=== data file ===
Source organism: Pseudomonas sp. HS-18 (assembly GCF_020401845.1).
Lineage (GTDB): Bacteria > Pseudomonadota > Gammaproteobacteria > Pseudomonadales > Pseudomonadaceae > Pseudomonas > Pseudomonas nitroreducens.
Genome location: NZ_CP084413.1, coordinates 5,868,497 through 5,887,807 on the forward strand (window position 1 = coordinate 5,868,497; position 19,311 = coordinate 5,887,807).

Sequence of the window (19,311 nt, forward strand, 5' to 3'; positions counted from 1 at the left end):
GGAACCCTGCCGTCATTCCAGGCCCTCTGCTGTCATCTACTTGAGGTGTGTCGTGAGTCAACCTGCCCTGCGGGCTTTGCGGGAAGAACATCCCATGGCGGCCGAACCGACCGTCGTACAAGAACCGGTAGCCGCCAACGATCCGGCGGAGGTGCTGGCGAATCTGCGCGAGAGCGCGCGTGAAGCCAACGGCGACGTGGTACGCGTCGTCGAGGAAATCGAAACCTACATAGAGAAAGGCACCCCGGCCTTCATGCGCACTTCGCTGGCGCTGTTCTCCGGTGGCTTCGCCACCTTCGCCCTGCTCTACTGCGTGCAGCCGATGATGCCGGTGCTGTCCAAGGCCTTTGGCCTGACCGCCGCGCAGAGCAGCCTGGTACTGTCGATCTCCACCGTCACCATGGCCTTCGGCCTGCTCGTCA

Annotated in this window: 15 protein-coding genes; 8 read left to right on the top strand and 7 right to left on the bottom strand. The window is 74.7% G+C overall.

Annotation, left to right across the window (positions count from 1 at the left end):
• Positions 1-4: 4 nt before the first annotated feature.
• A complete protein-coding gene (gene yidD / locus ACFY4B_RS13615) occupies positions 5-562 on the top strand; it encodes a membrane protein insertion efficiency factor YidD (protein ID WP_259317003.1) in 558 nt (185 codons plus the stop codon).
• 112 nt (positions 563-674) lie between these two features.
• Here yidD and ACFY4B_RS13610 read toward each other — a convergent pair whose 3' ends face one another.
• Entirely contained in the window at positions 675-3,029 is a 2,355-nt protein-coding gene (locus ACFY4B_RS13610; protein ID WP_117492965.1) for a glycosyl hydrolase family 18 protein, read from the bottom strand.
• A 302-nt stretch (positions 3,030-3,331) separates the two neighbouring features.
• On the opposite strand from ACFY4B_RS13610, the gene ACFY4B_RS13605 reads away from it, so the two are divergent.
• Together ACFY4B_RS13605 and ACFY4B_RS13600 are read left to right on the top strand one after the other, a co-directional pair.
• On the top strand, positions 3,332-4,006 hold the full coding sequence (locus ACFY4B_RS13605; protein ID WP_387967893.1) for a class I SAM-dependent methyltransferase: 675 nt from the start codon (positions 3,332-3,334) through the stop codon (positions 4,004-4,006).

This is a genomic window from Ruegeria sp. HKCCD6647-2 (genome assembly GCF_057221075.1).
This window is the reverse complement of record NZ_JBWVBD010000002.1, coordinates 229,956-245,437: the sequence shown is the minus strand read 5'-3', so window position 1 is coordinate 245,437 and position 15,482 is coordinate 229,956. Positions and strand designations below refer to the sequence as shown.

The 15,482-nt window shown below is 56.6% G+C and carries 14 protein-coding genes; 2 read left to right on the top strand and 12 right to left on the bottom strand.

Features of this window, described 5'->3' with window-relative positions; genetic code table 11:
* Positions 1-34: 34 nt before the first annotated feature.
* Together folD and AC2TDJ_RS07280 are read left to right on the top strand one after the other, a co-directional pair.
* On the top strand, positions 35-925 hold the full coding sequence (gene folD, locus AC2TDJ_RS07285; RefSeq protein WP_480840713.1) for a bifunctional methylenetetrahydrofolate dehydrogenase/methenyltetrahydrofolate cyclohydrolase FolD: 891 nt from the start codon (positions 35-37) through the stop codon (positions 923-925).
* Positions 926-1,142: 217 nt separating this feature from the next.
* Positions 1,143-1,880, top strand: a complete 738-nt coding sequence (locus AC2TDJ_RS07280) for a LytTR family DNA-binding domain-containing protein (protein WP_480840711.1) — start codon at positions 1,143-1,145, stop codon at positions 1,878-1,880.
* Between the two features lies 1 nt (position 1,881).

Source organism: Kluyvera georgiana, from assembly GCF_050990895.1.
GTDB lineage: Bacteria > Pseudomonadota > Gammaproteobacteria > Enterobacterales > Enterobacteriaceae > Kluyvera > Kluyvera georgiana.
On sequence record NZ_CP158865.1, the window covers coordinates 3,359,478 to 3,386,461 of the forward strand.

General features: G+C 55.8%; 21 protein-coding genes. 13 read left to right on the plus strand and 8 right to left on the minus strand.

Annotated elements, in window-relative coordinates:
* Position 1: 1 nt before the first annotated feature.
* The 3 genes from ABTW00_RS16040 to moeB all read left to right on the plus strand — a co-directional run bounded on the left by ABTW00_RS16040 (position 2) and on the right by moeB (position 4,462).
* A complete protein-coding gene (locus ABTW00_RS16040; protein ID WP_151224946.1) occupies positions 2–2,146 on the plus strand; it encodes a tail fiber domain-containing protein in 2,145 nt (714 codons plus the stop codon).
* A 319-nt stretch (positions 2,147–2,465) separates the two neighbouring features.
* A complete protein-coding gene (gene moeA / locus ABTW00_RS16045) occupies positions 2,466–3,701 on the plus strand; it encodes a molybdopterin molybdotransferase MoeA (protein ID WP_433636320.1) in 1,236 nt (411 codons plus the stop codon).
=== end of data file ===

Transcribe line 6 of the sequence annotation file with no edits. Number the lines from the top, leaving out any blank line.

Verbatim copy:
Annotated in this window: 15 protein-coding genes; 8 read left to right on the top strand and 7 right to left on the bottom strand. The window is 74.7% G+C overall.